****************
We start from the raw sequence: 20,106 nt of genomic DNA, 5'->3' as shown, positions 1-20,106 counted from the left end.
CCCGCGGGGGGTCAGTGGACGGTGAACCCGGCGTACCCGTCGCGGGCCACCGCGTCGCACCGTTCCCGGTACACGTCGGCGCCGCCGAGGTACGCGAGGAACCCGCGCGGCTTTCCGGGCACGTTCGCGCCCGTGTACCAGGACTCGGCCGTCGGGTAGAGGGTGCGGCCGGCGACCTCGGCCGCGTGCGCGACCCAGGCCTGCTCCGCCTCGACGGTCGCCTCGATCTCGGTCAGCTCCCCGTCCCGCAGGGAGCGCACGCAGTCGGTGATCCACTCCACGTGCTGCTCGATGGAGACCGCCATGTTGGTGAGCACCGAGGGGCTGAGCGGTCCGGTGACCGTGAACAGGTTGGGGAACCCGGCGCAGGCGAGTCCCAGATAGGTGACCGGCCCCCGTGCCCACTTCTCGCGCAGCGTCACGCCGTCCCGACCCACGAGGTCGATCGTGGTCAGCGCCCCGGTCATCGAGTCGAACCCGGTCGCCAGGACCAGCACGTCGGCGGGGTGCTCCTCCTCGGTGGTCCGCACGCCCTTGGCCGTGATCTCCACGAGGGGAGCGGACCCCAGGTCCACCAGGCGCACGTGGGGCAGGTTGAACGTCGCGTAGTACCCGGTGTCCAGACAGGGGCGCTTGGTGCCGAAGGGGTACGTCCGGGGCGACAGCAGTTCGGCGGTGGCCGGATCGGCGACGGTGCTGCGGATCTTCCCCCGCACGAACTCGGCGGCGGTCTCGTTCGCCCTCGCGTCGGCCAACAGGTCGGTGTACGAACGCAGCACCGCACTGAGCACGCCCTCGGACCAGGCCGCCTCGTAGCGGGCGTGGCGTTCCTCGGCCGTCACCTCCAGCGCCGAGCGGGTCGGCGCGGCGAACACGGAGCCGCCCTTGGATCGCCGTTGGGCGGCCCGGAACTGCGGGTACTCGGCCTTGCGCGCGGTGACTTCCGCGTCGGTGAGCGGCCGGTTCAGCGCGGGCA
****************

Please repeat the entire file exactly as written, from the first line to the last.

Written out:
We start from the raw sequence: 20,106 nt of genomic DNA, 5'->3' as shown, positions 1-20,106 counted from the left end.
CCCGCGGGGGGTCAGTGGACGGTGAACCCGGCGTACCCGTCGCGGGCCACCGCGTCGCACCGTTCCCGGTACACGTCGGCGCCGCCGAGGTACGCGAGGAACCCGCGCGGCTTTCCGGGCACGTTCGCGCCCGTGTACCAGGACTCGGCCGTCGGGTAGAGGGTGCGGCCGGCGACCTCGGCCGCGTGCGCGACCCAGGCCTGCTCCGCCTCGACGGTCGCCTCGATCTCGGTCAGCTCCCCGTCCCGCAGGGAGCGCACGCAGTCGGTGATCCACTCCACGTGCTGCTCGATGGAGACCGCCATGTTGGTGAGCACCGAGGGGCTGAGCGGTCCGGTGACCGTGAACAGGTTGGGGAACCCGGCGCAGGCGAGTCCCAGATAGGTGACCGGCCCCCGTGCCCACTTCTCGCGCAGCGTCACGCCGTCCCGACCCACGAGGTCGATCGTGGTCAGCGCCCCGGTCATCGAGTCGAACCCGGTCGCCAGGACCAGCACGTCGGCGGGGTGCTCCTCCTCGGTGGTCCGCACGCCCTTGGCCGTGATCTCCACGAGGGGAGCGGACCCCAGGTCCACCAGGCGCACGTGGGGCAGGTTGAACGTCGCGTAGTACCCGGTGTCCAGACAGGGGCGCTTGGTGCCGAAGGGGTACGTCCGGGGCGACAGCAGTTCGGCGGTGGCCGGATCGGCGACGGTGCTGCGGATCTTCCCCCGCACGAACTCGGCGGCGGTCTCGTTCGCCCTCGCGTCGGCCAACAGGTCGGTGTACGAACGCAGCACCGCACTGAGCACGCCCTCGGACCAGGCCGCCTCGTAGCGGGCGTGGCGTTCCTCGGCCGTCACCTCCAGCGCCGAGCGGGTCGGCGCGGCGAACACGGAGCCGCCCTTGGATCGCCGTTGGGCGGCCCGGAACTGCGGGTACTCGGCCTTGCGCGCGGTGACTTCCGCGTCGGTGAGCGGCCGGTTCAGCGCGGGCA